(RNS) — The Southern Baptist Convention has trouble with a capital T — and that stands for trust.
The lack of trust was palpable during the SBC’s recent annual meeting in Nashville, Tennessee, where local church messengers often overruled Baptist leaders from the meeting floor.
“As far as trust in leadership — that is one thing that came through loud and clear,” James Pittman, pastor of New Hope Community Church in Palatine, Illinois, told Religion News Service in a phone interview after the annual meeting. “There’s no trust.”
The SBC’s leadership has gotten pushback in recent months over a statement against critical race theory made by the presidents of six SBC seminaries, costing the support of prominent Black pastors, as well as over its slowness to get a handle on sexual abuse cataloged in a 2019 Houston Chronicle report.
These controversies have been exacerbated by two high-profile departures — that of influential Bible study teacher Beth Moore, who disagreed with the SBC leaders’ attachment to former President Donald Trump, and the denomination’s chief ethicist, Russell Moore. The latter, who is not related to Beth Moore, was a champion of sexual abuse survivors, and in a letter leaked just weeks before the annual meeting he criticized the leadership for silencing him.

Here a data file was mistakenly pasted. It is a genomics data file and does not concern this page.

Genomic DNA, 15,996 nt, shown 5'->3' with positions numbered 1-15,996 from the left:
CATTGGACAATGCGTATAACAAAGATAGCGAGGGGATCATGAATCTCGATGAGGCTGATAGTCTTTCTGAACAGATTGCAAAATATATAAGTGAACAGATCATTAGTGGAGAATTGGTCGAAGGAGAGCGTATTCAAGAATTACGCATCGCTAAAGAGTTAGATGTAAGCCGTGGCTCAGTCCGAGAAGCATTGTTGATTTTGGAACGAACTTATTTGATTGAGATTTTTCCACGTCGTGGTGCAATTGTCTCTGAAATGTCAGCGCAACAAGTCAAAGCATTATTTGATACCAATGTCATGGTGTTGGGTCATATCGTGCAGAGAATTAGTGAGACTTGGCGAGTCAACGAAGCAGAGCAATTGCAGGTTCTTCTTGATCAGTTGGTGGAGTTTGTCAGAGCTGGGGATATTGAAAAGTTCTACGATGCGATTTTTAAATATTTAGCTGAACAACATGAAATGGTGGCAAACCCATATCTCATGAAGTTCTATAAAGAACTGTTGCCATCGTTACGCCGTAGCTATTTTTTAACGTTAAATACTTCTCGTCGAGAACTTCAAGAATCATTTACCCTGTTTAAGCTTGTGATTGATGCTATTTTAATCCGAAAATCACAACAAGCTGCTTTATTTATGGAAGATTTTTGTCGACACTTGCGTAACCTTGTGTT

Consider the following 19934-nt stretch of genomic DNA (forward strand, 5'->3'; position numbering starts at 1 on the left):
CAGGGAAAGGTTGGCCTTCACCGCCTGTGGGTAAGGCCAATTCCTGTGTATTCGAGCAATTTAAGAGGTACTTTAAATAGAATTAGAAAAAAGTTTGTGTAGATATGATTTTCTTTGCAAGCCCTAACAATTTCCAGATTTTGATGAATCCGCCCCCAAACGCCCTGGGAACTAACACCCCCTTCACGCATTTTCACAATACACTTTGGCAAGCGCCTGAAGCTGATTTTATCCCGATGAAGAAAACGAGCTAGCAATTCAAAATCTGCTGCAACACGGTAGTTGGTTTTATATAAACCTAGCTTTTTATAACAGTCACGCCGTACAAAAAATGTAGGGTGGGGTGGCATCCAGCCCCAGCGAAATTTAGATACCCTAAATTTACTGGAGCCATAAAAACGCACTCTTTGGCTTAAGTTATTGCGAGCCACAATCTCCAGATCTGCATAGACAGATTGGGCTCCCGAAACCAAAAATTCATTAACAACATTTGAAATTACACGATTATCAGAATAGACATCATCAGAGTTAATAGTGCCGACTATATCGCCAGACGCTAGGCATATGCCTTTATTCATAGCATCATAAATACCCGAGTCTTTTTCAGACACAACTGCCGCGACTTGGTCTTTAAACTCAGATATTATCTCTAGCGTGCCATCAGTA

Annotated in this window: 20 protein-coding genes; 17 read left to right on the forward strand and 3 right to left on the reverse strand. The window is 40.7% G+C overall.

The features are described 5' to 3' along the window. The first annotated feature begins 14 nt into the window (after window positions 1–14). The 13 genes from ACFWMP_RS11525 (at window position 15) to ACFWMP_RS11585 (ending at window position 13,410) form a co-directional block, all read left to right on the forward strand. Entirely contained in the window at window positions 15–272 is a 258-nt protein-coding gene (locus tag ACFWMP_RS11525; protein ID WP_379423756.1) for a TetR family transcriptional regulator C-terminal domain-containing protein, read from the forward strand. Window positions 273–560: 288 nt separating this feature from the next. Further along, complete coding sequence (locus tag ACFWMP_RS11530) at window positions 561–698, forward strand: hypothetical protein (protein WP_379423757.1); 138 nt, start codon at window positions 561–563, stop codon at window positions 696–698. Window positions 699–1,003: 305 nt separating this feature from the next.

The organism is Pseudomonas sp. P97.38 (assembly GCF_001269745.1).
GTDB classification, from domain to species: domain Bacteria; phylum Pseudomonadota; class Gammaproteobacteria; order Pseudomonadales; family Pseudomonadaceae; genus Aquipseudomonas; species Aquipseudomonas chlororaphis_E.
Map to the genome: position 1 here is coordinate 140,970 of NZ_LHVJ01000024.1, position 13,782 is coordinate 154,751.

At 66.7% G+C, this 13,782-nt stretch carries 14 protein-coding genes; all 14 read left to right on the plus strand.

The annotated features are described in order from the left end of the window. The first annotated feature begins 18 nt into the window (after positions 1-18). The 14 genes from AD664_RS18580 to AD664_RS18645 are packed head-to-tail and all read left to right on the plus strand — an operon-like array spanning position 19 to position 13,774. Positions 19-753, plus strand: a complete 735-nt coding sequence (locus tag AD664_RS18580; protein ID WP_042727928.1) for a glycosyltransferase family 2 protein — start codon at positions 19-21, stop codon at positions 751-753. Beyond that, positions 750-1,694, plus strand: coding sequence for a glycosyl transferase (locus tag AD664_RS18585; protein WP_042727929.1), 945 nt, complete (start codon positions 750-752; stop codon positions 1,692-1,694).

All of these internal pressures are playing out against the larger backdrop of decline: The SBC has lost more than 2 million members since 2006.
The person charged with helping lead the convention forward is a soft-spoken Mobile, Alabama, pastor, Ed Litton, best known for his work on racial reconciliation. Litton was elected SBC president in a hotly contested election, winning over Georgia pastor Mike Stone in a runoff.
Stone is a founder of the Conservative Baptist Network, which contends the convention has become “liberal” and “woke.” His share of the presidential vote shows that many in the rank and file share the CBN’s concern.
Litton rejects those claims but has said he wants to work with all Southern Baptists to “iron out our differences.”
“I want to be clear that my goal is to build bridges and not walls,” he said during his first news conference.
Doing that will take a lot of work.
Litton was candid about the challenges facing the SBC during an interview two days after his selection. Dressed in jeans and a sport coat, he described himself as a local church pastor who deals mostly with the real-life issues of people, rather than as a denominational influencer.